Birth of a Nation to Bonnie and Clyde:
Creating Controversy in the History of Cinema

         All of the films we viewed in English 313 were important to the history of film; however, Bonnie and Clyde and Birth of a Nation stand out to me due to their controversy. It is evident that sometimes, in order to help any field evolve, things need to be shaken up a bit. From notions that the Earth is round to theories of evolution, the pioneers of the human species sometimes had to go against everything that was known. It has been no different in film. Both of the above-mentioned films were influential not only because of their controversy, but also because of their innovative use of the camera.

         D. W. Griffith’s Birth of a Nation (1915) used many different camera shots to help perpetuate and accent the story, such as the iris shot, dissolve shots, flashbacks, close-shots, the “psychological” intercut, etc., according to A History of Narrative Film in chapter three (Cook). Another contribution that this film made to cinema was the realization of narrative in film. Of course, narrative had been incorporated into film before this, but never on this grand of scale and this effectively. The inclusion of narrative in film is key to the history of film today because this is chiefly how we make movies.

         The controversy of Birth of a Nation ion centers on social and political aspects of the film. This film very much skewed the actual events during the Civil War and portrayed the Klu Klux Klan as the saviors of the white race. In addition, it portrayed African Americans very poorly; to the extent that “558 feet” were of “the film’s most blatantly racist sequences” were cut from the film. This film was so racist in nature and full of propaganda that it was “used as a key instrument of recruitment and indoctrination” of the KKK into the 1960’s (Cook 66, 73).

         So why was this film so influential? Griffith was uninhibited in his use of the camera to evolve the storyline; this is a philosophy many directors go by today, like Steven Spielberg. He also proved that narration was important in film and that it can be used as a “potent social and political force” (Cook 73). Directors continued, and still do, to portray these forces on film, evident in movies like Jirí Menzels 1966 Closely Watched Trains and Sergei M. Eisenstein and Grigori Aleksandrov’s 1925 Battleship Potemkin.

         Also influential in film was, and still is Bonnie and Clyde. This film is particularly interesting because it was influenced by two separate generations with two separate agendas. First of all, naturally, it is influenced by the generation the real Bonnie and Clyde lived in. Bonnie and Clyde went on their bank-robbing spree during the Depression. This was a time of great dissatisfaction with the government, due to the economic depravity. The actual film was made in the 1960’s, also a time of rebellion against the government due to the Vietnam War. This film is significant because it represented a kind of freedom that was wanted by the younger generations.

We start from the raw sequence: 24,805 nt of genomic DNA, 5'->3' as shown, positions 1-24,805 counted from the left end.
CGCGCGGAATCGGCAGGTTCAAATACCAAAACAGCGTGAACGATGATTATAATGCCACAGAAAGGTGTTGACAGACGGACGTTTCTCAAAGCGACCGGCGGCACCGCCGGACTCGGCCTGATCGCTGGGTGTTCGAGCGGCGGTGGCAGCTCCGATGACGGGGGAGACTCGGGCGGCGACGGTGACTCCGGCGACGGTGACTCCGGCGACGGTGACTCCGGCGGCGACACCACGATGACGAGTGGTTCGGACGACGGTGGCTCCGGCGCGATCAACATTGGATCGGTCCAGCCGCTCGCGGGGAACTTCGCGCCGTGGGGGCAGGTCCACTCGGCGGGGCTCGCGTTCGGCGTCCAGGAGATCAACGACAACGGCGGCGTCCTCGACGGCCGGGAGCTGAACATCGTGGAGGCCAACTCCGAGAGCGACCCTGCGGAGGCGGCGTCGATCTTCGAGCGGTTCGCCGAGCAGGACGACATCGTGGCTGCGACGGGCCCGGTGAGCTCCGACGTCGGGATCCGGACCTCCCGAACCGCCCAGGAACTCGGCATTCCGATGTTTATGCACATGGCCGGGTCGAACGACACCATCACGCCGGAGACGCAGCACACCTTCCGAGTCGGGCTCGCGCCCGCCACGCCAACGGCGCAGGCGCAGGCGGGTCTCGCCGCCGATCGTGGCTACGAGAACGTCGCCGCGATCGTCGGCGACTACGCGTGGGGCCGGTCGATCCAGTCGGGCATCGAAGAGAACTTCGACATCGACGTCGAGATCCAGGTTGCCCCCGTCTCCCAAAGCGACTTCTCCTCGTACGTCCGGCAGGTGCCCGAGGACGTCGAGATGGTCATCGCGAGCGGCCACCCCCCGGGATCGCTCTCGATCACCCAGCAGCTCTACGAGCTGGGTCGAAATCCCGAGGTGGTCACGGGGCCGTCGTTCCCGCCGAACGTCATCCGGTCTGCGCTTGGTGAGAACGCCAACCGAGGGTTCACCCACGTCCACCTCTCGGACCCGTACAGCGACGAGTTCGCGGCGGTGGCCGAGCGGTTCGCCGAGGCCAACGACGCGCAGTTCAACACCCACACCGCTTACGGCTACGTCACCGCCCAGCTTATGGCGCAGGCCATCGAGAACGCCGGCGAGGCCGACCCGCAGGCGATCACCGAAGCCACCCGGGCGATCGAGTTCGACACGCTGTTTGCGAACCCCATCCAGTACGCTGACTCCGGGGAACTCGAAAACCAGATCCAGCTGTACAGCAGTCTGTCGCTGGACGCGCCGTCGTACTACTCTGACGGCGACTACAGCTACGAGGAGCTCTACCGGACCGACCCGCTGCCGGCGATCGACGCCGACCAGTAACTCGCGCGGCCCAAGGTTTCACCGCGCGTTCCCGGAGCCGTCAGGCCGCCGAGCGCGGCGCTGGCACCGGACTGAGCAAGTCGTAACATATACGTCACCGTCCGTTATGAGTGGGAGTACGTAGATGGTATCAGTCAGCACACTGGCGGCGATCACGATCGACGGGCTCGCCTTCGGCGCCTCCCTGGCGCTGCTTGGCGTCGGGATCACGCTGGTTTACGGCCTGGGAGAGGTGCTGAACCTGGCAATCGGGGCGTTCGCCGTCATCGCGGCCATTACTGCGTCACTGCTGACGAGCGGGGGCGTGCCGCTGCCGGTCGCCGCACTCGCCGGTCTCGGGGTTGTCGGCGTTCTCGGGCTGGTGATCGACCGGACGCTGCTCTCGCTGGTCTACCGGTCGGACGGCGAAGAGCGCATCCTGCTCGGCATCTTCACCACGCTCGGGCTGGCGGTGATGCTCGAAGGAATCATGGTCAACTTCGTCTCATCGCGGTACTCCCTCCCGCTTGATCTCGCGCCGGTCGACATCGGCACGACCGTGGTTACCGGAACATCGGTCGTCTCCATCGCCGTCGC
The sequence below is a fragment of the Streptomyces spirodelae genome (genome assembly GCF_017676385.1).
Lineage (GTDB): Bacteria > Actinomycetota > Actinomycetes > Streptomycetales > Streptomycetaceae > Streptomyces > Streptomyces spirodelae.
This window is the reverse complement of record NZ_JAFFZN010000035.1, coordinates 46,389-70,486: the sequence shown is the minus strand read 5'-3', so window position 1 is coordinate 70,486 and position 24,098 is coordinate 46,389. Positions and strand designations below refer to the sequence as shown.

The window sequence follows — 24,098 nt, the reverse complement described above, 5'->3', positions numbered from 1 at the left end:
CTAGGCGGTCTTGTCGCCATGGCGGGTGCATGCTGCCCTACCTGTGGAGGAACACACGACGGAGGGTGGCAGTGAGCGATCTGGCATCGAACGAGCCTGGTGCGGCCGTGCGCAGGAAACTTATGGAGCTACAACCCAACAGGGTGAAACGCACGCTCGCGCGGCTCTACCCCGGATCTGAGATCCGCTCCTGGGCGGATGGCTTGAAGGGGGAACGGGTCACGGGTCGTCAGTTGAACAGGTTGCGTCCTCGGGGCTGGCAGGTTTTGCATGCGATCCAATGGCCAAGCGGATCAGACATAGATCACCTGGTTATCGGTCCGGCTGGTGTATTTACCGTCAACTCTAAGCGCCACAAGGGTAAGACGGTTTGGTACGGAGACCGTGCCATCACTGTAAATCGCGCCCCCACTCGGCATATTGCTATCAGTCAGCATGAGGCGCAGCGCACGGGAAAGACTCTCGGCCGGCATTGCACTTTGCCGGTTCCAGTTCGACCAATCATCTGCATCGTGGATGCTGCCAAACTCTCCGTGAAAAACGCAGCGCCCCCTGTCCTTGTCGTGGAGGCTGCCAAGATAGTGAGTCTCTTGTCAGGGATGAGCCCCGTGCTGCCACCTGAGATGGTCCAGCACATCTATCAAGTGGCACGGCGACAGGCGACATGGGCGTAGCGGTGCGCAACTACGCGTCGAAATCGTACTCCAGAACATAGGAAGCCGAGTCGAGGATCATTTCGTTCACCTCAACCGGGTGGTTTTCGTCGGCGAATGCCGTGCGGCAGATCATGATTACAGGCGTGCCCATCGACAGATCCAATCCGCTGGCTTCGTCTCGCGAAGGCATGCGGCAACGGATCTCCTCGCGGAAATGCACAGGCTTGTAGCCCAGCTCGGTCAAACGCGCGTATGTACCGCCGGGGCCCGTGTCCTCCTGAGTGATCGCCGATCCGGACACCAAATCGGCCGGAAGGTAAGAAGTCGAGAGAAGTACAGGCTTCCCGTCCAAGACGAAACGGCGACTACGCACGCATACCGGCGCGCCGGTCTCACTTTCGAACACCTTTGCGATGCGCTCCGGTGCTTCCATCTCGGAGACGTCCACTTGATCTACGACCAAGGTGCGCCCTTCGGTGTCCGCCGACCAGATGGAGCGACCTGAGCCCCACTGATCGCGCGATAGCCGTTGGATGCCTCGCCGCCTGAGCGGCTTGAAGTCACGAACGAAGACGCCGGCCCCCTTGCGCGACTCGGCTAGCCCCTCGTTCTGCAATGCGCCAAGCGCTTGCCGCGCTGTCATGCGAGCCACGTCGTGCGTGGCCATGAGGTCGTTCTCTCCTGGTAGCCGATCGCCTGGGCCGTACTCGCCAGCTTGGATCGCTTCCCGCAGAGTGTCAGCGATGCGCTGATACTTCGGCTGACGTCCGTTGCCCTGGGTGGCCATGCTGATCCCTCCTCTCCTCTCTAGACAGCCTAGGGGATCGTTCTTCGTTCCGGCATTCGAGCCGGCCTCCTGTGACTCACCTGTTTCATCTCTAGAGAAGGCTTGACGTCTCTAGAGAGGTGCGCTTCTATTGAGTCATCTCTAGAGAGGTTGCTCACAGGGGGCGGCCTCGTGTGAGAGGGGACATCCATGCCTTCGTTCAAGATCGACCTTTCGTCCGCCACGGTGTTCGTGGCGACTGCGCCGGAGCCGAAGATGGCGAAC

This film was influenced by the 1940’s film noir movement in that the film makers “were interested in exposing their audience to certain dark realities of contemporary American life” (Cook 853). Arthur Penn’s film was controversial because of this: he not only glorified criminals, but he also sensationalized violence. This was very influential because it provoked later film makers to explore controversial subject matter. This film proved that America was now ready for the realistic portrayal of death on the screen. It is surprising, considering how much violence is around us in America, that it took so long to accurately portray it on film. It is not so important to show violence, as it is important to be real to life, film is so much a fantasy world as it is.

         What was most impressive about Bonnie and Clyde was how Penn shot the scenes to create suspense, intrigue, and horror. The gory end scene was very influential after its time.

         These two films were very influential, after their time and during their time, in the history of cinema. Griffith and Penn used innovative camera work and controversy to create films that would cause debate and inspire greatness far into the future.

Work Cited

Cook, David A. A History of Narrative Film. 4th ed. New York: W. W. Norton & Co., 2004.
Jamie Scaggs

Table of Contents